BROWNWOOD, Texas (AP) - Front-office executives from the Texas Rangers and firefighters from across Texas were expected to arrive in this town Monday for the funeral of the 39-year-old man who fell to his death trying to catch a souvenir baseball tossed by his son's favorite player.
Shannon Stone was to be remembered at a memorial service Monday at the First United Methodist Church, followed by a procession to the cemetery that was expected to include more than 100 fire trucks.
The family hoped to limit the crowd inside the church to family and friends. Everyone else is being asked to line the 8-mile route from the church to the cemetery.
"We're expecting certainly hundreds, if not thousands, to come out and support this family at this time," Brownwood Mayor Stephen Haynes said.
Haynes spoke Sunday night as he left a visitation of Stone at a funeral home. He said family was trying to celebrate Stone's life, "but it's still difficult to accept, obviously, the nature of the death and the timing of the death and the way that it happened."
Stone took his 6-year-old son, Cooper, to a Rangers game about a three-hour drive away in Arlington on Thursday night. They stopped to buy the boy a new glove on the way, and sat in left field, behind Cooper's favorite player, Josh Hamilton.
Hamilton threw them a foul ball, but the thrill quickly turned tragic. Stone fell headfirst about 20 feet onto concrete, with Cooper watching. Witnesses said Stone was conscious after landing and spoke about Cooper being left alone. Stone was pronounced dead within an hour; an autopsy ruled the cause as blunt force trauma from the fall.
Stone had been with the Brownwood fire department since 1993. He was voted Firefighter of the Year twice by his peers, according to the mayor, and had risen to the rank of lieutenant. He also worked as a paramedic, and as a rescue technician at Texas Motor Speedway. He also was involved in disaster relief following Hurricanes Katrina and Ike, and fighting wildfires.
"When you're married to someone that's a first responder ... you always are leery that you're going to get that phone call or your going to have the chaplain come," said Trease Burke, whose husband, Scotty, was a Brownwood police officer for 14 years and is now on the Lake Patrol. "You don't expect it to be a freak accident."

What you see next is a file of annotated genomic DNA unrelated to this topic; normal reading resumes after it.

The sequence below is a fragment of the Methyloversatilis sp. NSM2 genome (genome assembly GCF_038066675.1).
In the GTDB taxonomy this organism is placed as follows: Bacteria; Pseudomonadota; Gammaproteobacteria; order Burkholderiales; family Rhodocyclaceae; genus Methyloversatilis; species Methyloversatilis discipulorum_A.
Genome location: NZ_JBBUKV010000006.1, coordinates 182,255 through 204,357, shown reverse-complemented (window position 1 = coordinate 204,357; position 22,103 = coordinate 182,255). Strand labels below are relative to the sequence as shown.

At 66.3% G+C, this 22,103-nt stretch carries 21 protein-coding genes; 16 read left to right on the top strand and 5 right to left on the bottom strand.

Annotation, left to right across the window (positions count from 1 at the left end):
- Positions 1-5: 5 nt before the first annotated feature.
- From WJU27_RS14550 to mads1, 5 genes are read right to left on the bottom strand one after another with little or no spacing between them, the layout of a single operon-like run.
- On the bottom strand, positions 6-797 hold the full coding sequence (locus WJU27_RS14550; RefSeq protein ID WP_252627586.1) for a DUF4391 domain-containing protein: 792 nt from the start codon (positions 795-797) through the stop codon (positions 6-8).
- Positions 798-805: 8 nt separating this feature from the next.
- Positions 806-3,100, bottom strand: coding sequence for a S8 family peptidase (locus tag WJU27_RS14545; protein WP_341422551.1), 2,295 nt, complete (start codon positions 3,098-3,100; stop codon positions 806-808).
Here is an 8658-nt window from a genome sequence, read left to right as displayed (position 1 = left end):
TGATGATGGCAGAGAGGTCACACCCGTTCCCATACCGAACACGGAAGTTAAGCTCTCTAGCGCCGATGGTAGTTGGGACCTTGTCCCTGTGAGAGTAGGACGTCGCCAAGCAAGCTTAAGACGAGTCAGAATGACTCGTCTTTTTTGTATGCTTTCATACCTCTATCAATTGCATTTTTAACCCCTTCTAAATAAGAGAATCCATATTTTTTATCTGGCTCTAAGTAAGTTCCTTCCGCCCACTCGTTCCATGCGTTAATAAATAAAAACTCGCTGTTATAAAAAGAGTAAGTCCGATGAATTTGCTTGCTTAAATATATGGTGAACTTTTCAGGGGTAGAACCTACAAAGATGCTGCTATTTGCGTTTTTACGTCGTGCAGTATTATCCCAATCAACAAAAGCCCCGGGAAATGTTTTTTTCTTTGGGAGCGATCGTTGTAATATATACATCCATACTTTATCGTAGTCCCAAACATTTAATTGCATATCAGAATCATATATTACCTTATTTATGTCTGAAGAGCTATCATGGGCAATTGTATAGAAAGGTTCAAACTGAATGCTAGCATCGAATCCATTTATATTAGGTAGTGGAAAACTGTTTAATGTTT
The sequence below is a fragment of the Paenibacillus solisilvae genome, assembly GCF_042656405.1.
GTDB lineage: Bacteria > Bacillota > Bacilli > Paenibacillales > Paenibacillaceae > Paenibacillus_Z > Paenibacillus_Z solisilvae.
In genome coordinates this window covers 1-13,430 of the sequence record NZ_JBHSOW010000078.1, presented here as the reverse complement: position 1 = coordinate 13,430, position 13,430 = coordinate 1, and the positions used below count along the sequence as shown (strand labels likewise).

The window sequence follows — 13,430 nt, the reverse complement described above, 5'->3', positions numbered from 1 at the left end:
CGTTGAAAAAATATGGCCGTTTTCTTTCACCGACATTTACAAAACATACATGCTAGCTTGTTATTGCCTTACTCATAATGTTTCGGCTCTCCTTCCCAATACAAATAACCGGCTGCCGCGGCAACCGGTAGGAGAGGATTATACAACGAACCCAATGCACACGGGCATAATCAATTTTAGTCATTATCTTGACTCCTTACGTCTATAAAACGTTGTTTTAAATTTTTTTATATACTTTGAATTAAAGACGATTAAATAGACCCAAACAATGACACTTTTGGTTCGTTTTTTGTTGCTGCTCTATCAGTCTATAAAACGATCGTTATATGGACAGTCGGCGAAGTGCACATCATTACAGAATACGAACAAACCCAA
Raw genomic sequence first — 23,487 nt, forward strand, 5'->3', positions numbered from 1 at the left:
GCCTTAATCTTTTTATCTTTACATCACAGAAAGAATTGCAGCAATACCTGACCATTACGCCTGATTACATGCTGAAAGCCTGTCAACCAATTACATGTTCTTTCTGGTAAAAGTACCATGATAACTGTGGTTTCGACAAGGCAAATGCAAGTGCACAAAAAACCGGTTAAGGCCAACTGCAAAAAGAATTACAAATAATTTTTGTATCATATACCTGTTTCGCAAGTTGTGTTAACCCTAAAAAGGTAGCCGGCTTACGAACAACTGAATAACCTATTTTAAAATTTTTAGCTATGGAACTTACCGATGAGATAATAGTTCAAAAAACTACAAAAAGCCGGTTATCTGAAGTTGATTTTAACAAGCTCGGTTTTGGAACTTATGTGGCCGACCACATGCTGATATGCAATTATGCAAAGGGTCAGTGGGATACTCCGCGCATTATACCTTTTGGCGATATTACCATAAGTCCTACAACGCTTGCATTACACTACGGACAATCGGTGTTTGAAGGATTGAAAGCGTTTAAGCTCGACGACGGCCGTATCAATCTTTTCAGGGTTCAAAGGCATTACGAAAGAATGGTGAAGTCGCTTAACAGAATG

Scotty Burke described Stone as "a firefighter's firefighter." He recalled that during the town's annual, three-day reunion celebration, Stone cooked barbecue for the officers and firefighters working the event.
"He always did it out of his pocket," Burke said. Smiling, he added, "And it was good. I used to work in a barbecue restaurant, so I know good barbecue."
Like many leaving the funeral home, Burke's voice crackled with emotion. Plenty of folks came out holding tissues, with more tears in their eyes.
Media was asked to stay out of the funeral home. Many of those leaving the building declined to be interviewed, citing the family's wishes.
"Brownwood is a tight place," Burke said. "When something like this happens, people come together and they take care of you."
Brownwood is a town of about 20,000 residents in the Hill Country of central Texas, some 150 miles west of the Rangers' stadium in Arlington. Flags across the area have been at half-staff since Friday, with several wreaths and a dozen yellow roses left in his memory at a monument outside the fire department.
"We're a small town," Haynes said. "We're not (small) enough that everyone knows everyone, but we are small enough that everyone is impacted in some way. Everyone has a friend or family member who was close to that family."
Haynes said there already has been discussion of a permanent way of remembering Stone.
"Certainly we're going to do what we can to keep his memory and the honor of what he stands for alive for as long as we can," Haynes said.
Jarratt Lawler grew up with Stone in Cleburne, about 100 miles from Brownwood. They weren't especially close, but renewed acquaintances a year ago at their 20-year high school reunion. Lawler was so moved by Stone's death that he drove 3 1/2 hours from McKinney with his pregnant wife and young daughter just to pay his respects on Sunday because he couldn't make it to the funeral Monday.
"He was an all-around good guy," Lawler said. "He was just always trying to help people, always did the right things."